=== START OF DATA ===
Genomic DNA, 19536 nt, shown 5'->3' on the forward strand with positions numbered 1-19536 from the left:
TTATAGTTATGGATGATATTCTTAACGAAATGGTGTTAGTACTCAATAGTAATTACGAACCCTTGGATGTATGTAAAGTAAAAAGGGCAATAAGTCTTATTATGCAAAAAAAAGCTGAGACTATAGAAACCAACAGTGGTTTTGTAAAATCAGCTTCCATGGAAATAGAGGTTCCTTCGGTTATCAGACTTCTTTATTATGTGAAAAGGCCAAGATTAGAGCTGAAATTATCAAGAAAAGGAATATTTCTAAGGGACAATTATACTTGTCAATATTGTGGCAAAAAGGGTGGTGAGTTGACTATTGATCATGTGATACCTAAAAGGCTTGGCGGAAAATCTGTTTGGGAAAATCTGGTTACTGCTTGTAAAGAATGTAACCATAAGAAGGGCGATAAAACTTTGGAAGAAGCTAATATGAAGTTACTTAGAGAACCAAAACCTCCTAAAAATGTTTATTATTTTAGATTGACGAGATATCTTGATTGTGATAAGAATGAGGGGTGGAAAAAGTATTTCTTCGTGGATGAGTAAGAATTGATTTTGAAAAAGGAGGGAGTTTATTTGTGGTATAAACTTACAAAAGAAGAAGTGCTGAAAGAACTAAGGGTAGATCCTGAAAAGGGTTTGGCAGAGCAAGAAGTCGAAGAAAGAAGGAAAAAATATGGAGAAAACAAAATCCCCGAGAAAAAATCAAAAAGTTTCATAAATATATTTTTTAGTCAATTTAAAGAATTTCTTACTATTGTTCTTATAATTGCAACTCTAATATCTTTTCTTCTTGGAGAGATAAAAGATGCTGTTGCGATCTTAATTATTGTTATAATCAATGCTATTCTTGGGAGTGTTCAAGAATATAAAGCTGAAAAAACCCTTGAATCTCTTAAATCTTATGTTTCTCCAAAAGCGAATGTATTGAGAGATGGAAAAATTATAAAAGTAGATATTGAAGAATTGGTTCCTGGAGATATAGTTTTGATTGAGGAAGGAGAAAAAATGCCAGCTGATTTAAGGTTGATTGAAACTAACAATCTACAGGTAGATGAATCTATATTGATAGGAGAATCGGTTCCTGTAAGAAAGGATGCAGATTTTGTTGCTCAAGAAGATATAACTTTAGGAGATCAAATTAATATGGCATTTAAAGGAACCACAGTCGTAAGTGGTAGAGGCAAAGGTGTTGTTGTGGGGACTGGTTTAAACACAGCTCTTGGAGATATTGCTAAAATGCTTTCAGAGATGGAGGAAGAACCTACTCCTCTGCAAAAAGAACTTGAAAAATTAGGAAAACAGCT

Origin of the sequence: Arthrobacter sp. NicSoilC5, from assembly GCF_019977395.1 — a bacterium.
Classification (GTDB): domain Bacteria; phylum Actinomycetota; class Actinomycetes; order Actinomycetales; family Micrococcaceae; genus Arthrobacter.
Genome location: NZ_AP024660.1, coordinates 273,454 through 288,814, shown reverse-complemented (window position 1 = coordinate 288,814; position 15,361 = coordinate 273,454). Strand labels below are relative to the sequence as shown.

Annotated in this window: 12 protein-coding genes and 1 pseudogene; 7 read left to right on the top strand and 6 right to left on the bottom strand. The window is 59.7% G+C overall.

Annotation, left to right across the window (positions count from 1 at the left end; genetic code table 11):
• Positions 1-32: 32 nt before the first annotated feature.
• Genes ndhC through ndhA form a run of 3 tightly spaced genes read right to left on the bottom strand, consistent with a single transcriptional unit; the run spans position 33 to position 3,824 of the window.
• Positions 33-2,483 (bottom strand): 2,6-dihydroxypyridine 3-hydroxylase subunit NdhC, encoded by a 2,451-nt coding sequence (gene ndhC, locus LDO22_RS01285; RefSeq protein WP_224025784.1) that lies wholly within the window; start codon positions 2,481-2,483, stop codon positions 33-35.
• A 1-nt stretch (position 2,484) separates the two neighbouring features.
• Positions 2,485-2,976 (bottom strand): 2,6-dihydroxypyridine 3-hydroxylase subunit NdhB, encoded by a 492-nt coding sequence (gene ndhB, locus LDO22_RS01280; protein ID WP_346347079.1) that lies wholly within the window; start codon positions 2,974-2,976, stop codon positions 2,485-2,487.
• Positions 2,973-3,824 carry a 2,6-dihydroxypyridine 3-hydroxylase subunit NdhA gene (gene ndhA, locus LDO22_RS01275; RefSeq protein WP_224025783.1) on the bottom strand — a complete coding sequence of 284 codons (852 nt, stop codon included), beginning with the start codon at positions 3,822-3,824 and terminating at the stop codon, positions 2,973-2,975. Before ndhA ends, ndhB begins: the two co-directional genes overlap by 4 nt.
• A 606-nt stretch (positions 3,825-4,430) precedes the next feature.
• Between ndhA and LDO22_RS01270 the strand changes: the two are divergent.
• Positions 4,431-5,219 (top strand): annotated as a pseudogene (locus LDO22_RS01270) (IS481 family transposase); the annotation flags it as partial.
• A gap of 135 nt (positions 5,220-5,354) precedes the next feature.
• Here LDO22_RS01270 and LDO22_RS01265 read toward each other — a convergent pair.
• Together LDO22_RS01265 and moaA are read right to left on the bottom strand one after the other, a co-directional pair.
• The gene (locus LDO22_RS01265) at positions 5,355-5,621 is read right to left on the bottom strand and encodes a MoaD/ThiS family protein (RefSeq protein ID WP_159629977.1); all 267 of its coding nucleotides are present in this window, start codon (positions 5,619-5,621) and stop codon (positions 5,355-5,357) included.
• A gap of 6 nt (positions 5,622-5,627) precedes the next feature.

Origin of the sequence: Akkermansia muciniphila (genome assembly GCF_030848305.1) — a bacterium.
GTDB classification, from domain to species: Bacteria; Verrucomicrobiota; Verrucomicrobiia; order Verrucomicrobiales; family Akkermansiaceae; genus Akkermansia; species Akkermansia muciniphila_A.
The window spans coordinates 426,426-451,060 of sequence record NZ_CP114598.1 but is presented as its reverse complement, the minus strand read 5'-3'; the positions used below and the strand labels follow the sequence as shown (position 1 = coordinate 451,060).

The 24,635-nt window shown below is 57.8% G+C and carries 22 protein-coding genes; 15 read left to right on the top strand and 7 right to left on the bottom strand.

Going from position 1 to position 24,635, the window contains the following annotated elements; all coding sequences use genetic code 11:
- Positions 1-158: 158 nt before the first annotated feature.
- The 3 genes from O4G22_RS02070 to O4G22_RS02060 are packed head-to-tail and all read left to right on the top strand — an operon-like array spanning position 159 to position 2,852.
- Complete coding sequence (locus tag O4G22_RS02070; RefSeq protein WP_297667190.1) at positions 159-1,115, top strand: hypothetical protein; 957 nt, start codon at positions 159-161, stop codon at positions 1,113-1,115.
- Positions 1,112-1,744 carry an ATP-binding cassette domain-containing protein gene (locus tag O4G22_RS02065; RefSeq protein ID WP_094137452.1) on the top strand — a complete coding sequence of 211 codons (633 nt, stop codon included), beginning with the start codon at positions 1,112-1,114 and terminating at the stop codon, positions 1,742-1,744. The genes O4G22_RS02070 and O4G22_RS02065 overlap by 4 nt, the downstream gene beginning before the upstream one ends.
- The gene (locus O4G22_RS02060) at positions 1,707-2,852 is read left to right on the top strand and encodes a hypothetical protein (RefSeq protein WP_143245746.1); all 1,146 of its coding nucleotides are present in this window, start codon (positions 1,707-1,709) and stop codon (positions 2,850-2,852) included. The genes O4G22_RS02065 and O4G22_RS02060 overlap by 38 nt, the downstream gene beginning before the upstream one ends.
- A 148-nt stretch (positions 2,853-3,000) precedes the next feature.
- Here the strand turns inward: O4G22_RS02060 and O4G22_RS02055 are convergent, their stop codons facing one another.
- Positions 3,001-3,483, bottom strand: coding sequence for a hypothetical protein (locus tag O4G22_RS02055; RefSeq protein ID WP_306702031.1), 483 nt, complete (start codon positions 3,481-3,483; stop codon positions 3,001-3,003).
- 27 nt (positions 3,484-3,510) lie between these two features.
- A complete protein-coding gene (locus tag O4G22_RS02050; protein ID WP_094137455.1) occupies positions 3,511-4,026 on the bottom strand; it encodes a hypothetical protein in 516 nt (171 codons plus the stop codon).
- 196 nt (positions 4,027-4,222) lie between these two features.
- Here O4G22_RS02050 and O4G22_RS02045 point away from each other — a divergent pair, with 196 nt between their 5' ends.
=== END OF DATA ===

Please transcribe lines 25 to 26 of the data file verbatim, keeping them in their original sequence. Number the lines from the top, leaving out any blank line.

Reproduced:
The 24,635-nt window shown below is 57.8% G+C and carries 22 protein-coding genes; 15 read left to right on the top strand and 7 right to left on the bottom strand.

Going from position 1 to position 24,635, the window contains the following annotated elements; all coding sequences use genetic code 11: